Consideration could be given to ways of relieving from tax purchases by charities of certain specialised capital assets, for example church buildings …
Hon. Members who spoke in the debate on Clause 15 in Committee, while acknowledging the value of the estate duty concessions announced by my right hon. Friend in the Budget, did not regard it as being of great value to the churches, for two reasons—first, because a very small proportion of the churches' funds is derived from bequests and, second, because a large proportion of church
expenditure is in respect of repair or maintenance.
We should not prejudge the value of the estate duty provision simply because bequests have not accounted for very much in the way of funds in the past. It may well be that, encouraged by these provisions, the churches will bestir themselves and go out and persuade wealthy parishioners to make provision in their wills for their parish churches. Few bodies are better qualified than the churches to persuade the wealthy of the truth of the dictum, "You cannot take it with you".
That is speculation. What is certain is that at this time the churches have a big repair bill and that an Amendment on these lines would be of great assistance to them.
The last reason why I advocate the Amendment is that it will contribute to the whole concept of conserving our historic heritage. Britain is the only European country which does not provide any State assistance for the upkeep of old churches—that is, while they are still in use as churches. Once a church becomes redundant, a small amount of Government money is available.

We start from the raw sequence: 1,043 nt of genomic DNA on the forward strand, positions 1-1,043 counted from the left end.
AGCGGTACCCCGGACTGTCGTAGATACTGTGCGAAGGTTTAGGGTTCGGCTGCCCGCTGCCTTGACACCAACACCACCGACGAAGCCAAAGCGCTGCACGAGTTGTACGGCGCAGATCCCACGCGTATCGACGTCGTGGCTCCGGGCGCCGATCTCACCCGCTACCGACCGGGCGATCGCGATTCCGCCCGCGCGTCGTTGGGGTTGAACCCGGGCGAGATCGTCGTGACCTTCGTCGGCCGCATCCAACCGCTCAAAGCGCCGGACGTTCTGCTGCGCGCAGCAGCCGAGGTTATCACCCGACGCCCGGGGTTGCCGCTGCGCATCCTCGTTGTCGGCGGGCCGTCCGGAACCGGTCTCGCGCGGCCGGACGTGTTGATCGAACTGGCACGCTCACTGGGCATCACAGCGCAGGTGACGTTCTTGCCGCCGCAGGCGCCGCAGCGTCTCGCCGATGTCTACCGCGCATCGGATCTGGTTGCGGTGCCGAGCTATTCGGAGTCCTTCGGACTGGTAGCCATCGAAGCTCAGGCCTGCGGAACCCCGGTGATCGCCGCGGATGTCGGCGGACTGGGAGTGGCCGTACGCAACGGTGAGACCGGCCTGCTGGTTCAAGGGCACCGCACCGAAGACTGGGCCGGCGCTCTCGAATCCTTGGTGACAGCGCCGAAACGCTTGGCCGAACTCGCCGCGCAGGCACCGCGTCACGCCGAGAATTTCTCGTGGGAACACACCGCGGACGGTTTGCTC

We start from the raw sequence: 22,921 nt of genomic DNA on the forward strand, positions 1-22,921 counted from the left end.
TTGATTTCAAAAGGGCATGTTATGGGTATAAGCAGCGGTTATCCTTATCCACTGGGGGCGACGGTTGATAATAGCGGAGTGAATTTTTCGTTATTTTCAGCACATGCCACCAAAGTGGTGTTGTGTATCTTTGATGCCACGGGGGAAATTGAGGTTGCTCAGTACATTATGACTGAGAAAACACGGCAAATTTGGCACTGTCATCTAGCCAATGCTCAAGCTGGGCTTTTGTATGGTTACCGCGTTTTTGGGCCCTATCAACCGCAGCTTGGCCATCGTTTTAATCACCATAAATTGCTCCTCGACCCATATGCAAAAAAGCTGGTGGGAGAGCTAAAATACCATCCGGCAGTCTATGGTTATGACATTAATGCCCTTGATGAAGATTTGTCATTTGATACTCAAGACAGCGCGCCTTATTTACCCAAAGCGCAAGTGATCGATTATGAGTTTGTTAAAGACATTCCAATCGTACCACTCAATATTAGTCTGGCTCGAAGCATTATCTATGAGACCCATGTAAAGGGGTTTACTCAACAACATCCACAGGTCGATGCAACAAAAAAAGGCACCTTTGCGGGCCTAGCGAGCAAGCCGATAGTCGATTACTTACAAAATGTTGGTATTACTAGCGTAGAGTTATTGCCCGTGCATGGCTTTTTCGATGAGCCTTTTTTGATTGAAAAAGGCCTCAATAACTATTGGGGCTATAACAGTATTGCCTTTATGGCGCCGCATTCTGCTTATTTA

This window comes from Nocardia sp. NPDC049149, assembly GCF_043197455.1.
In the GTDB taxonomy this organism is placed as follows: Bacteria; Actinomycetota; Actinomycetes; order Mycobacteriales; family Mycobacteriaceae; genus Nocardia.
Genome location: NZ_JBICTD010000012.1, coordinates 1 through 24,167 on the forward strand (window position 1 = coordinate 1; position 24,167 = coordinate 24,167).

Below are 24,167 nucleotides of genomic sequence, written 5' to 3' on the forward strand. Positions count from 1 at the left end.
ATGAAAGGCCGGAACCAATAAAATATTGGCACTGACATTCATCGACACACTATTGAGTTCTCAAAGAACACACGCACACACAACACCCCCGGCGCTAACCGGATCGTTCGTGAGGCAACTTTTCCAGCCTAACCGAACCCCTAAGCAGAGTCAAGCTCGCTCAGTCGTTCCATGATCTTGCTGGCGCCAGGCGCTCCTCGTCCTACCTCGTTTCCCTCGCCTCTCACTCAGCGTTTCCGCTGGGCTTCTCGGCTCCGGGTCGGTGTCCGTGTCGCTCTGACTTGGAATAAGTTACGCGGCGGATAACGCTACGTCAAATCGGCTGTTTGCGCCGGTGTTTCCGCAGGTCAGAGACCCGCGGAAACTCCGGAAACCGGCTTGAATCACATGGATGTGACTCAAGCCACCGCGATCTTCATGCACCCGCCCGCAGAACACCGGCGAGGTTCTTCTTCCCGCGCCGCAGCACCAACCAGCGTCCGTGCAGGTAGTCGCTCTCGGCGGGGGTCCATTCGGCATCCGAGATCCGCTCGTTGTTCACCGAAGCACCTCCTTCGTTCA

I quote from a leading article in The Guardian of 5th May on this subject:
Fortunately the Government is beginning to stir, and a private member's bill now before Parliament which would secure the grant of some public money for the preservation of historic churches seems to have the sympathy of the Department of the Environment. It is a matter on which there is no serious political dispute, and the sums involved are not very large, but the money is needed quickly if serious damage and neglect is not to set in.
The Private Member's Bill is that of my hon. Friend the Member for Cannock (Mr. Cormack).
I do not know whether this Bill is favoured by the Department of the Environment, and I do not expect my hon. Friend the Chief Secretary to speak for that Department. But I hope that we shall hear from him a clear statement of the Government's concern about the preservation of our old churches and our historic buildings. I hope that my hon. Friend will go even further and give practical effect to that concern by accepting the Amendment.